Our objective is to create a safe environment for women — a place where they receive support, empathy, and the knowledge that they are not alone in their struggles. Women are provided with practical learning about domestic violence, as well as counseling that bolsters self-esteem and confidence. Frankly, it is a difficult task to dissipate years, sometimes decades, of control, fear, even brainwashing of the victims in a matter of a few months. It is a long process faced with many lapses, bumps and bruises.
The Center also strives to change myths and taboos regarding domestic violence and, more broadly, the role of women in society. We uphold progressive values that promote political, economic, and social rights of women. Thus, we are involved in not only social work per se, but also combating larger, thornier problems of gender inequality, stereotypes, patriarchal values, so that women can live in safety, in peace, and as equals.
The Center takes special interest in advocacy efforts. We understand that simply by assisting women in need, we will not manage to change perceptions of women’s rights; emancipation of both men and women requires much more. Together, with other accomplished NGOs in Armenia, we try to raise awareness among young women about positive values and healthy families based on relationships of partnership, not control. In this, we strive to help women achieve their potential as valuable members of and contributors to Armenian society. As such, we are a proud member of the Coalition to Stop Violence Against Women, an ad hoc alliance of feminist, social advocacy, and work groups.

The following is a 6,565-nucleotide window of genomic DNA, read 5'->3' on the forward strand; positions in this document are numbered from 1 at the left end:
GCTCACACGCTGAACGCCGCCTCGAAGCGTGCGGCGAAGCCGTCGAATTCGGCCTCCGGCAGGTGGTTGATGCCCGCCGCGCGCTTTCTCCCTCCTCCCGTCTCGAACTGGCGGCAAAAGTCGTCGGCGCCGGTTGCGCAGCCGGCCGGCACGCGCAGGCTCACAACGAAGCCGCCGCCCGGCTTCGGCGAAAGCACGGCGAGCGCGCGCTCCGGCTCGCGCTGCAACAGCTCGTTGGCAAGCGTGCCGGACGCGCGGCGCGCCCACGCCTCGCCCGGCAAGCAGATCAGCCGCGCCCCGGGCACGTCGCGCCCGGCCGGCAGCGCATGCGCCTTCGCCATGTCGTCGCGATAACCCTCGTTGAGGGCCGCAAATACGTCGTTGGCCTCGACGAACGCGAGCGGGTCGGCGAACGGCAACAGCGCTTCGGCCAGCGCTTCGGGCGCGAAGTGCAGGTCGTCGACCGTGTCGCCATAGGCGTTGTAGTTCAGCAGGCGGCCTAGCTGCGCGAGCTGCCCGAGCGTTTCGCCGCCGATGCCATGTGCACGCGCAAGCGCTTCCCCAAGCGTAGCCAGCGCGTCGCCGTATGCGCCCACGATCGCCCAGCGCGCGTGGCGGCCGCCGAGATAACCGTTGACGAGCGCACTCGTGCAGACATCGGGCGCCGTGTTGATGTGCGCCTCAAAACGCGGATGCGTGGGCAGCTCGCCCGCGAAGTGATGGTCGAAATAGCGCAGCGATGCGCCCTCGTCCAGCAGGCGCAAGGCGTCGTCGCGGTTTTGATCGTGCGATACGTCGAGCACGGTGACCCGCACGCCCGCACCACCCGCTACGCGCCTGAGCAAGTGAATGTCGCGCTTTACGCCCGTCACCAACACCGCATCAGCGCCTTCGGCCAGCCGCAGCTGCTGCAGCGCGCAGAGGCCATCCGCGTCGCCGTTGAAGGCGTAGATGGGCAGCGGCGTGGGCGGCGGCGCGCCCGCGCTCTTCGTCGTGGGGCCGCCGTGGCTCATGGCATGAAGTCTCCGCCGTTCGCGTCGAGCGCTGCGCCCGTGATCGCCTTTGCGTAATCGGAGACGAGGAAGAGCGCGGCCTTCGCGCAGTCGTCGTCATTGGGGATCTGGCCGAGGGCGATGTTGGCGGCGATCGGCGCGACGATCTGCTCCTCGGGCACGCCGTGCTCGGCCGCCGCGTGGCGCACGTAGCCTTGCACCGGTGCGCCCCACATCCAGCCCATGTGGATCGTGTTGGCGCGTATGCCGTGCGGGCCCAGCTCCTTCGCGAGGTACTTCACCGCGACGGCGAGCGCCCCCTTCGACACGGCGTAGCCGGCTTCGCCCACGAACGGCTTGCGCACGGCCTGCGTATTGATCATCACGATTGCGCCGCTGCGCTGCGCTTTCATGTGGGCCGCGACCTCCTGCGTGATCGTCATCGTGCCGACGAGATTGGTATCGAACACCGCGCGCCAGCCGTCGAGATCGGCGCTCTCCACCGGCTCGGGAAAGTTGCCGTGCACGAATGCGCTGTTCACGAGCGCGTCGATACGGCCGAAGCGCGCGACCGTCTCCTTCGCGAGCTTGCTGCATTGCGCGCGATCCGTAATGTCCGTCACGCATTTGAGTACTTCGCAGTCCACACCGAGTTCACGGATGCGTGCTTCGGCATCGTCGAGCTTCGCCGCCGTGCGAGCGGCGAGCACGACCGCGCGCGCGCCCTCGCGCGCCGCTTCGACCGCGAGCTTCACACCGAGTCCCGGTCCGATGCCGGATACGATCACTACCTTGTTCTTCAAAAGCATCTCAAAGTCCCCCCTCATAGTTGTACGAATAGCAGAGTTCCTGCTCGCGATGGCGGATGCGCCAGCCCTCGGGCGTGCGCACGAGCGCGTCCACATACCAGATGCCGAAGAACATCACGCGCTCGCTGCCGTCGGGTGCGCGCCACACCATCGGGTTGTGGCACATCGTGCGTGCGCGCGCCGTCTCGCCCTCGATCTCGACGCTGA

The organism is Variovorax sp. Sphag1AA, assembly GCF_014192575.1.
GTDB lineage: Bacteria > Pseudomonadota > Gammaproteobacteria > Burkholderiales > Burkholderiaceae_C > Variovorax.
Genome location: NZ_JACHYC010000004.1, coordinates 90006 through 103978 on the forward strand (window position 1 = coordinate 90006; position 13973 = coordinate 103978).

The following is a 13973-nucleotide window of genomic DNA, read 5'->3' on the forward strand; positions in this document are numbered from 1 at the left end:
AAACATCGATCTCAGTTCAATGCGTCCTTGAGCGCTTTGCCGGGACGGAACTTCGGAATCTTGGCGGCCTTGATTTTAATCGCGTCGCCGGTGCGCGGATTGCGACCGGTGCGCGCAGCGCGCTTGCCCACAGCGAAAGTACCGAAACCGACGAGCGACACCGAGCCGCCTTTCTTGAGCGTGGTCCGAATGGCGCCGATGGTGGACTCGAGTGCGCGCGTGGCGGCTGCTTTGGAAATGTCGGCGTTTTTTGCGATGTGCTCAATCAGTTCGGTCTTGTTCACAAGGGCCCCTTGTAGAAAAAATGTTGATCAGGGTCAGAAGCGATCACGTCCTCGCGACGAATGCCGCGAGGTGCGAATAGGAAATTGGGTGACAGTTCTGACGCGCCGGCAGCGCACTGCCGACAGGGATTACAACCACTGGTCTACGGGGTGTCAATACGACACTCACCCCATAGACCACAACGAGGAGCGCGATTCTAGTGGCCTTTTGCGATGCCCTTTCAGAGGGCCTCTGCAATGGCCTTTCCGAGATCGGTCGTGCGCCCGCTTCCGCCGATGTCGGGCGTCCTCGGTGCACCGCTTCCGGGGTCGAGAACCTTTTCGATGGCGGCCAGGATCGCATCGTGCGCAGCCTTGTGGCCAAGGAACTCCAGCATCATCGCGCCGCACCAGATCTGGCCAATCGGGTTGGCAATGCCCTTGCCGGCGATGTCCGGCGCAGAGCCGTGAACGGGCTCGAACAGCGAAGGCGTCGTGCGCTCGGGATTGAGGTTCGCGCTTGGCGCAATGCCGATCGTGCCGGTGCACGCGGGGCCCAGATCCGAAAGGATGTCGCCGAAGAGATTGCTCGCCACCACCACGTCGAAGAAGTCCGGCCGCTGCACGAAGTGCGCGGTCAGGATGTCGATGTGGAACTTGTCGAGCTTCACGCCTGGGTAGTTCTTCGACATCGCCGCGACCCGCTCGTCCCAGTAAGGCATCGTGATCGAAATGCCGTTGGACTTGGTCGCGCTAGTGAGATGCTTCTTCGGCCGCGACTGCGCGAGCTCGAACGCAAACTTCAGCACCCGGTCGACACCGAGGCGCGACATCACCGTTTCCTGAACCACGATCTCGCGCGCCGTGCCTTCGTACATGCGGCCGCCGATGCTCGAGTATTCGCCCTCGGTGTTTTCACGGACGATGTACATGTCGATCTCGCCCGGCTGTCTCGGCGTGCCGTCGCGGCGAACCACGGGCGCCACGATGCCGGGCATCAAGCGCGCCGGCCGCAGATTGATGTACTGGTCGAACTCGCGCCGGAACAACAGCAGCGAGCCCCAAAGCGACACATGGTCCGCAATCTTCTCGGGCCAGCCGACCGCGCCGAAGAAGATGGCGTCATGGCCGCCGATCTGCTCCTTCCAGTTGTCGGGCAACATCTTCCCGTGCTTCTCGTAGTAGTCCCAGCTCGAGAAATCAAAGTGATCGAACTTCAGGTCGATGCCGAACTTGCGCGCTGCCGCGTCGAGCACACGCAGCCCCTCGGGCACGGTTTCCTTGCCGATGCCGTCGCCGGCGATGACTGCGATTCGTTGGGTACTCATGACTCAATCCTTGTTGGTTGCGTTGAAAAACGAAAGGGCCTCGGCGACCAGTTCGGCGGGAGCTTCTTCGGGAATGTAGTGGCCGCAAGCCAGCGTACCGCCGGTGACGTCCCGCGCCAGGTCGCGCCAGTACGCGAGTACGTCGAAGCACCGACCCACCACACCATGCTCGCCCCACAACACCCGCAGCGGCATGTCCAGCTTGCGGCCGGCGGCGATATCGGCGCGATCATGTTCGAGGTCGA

The Center offers a hotline, walk-in services, legal and psychological counseling, training sessions and community outreach. At the center we raise awareness about domestic violence so that women can identify it, see the warning signs, learn safety plans and how to become stronger to be able to combat it. When a woman’s life is threatened or she decides to come out of an abusive relationship, it is considered a most dangerous phase. To address this problem, we started a comprehensive shelter program — one that enables abused women and their children to recover fully in privacy and safety.
In the US in the 1970s, women began to speak up about battery. Until then, many people thought men had a right to batter women. Many changes occurred in the US since the 70s and domestic violence decreased by 64%. We believe that the same type of support for women and raising awareness towards the issue will help women in Armenia feel safe and raise their children in a positive and healthy environment and not be scared by violence. This is a fundamental public health and human rights issue.